Oneword is not a private journaling tool: if you sign up, your answers will be published on the site’s daily blog, which contains a stream of users’ answers, and might be used by Oneword in the future. If you’d rather keep your answers to yourself, you can still use the tool for fun without giving out any personal details.

        4. Penzu

          Penzu is a journaling tool that allows you to store your journaling notes online. The service also offers mobile apps for iOS, Android and Blackberry, so you can journal on the go and save your notes to your account. The basic service is free, however you can upgrade to Penzu Pro and get access to additional features, including military-grade encryption and the ability to save and sync data through your mobile, for $19 per year.

          With either version of Penzu, you can insert pictures, and add tags and comments to entries, as well as search for older entries. You can set your posts to be private and viewable by you only, or share them with others.


          5. Evernote

          Evernote isn’t a purpose-built journaling tool, however its features make it perfect for keeping your journaling notes in one safe place. With the ability to keep separate “notebooks”, tag your entries, include pictures, audio and web clipping, Evernote will appeal to journalers who want to include more formats than just text in their entries.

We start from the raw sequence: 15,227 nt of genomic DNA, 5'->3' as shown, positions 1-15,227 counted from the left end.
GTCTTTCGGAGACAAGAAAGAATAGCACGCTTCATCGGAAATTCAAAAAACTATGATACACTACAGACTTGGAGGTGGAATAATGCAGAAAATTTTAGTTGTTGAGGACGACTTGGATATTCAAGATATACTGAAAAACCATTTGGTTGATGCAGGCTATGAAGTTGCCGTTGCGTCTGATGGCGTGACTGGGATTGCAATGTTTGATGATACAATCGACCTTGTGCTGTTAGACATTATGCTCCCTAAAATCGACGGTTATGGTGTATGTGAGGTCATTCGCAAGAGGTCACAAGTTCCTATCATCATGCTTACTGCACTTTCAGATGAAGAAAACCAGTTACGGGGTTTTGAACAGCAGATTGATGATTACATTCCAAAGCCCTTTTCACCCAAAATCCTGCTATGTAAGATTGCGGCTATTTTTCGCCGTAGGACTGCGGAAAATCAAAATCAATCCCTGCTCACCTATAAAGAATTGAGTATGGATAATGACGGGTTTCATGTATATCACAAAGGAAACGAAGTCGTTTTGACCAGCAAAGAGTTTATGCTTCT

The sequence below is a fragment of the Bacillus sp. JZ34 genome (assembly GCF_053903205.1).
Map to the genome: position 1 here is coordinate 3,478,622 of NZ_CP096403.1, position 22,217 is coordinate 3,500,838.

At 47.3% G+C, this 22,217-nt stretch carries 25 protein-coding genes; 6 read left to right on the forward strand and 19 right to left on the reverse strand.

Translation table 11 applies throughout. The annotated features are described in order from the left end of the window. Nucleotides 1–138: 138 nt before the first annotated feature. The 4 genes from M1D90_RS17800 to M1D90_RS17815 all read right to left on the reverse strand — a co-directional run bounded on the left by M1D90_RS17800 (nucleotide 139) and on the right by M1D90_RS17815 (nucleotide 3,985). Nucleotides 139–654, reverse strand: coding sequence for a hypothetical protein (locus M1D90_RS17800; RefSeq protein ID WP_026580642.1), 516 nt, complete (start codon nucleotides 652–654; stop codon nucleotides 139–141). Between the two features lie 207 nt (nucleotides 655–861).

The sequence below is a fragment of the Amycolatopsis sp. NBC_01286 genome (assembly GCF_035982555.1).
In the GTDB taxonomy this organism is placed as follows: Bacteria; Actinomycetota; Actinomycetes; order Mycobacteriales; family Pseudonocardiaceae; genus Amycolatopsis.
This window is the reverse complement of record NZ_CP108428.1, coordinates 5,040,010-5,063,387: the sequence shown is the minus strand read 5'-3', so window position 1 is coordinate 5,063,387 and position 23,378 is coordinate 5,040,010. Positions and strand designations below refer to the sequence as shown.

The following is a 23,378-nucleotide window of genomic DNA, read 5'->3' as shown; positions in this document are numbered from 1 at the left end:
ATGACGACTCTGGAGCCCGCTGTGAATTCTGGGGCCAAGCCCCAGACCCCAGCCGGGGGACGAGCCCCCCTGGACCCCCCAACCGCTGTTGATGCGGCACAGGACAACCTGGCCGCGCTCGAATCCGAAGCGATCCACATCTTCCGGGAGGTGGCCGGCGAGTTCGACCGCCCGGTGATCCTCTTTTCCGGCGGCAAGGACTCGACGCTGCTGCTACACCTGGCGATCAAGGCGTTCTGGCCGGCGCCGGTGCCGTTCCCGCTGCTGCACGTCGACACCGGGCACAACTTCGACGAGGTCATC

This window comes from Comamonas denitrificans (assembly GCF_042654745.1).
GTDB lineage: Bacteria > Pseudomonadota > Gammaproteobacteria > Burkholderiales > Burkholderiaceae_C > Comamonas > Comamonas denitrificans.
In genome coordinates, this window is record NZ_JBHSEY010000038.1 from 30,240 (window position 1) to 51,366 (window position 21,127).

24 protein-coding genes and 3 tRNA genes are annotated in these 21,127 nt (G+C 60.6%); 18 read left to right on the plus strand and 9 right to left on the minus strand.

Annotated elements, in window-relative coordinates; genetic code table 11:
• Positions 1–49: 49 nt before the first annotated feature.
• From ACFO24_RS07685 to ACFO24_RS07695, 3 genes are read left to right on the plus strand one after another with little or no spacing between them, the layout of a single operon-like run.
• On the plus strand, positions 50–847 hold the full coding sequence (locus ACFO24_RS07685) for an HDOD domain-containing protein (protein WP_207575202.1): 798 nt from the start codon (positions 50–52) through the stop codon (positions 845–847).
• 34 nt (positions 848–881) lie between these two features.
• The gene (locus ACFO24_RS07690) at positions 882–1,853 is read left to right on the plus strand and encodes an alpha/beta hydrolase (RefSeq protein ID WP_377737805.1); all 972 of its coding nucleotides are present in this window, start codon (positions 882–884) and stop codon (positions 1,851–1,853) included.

Available online within a web browser, and as a stand-alone desktop app, the service also comes with a series of mobile apps covering almost every device available. These allow you to make notes on the go and sync between the mobile and browser versions of the app.

          For additional features, including text recognition and the ability to collaborate on Notebooks, you can upgrade to Evernote’s premium service, which costs $5 per month.

          Featured photo credit: Unsplash via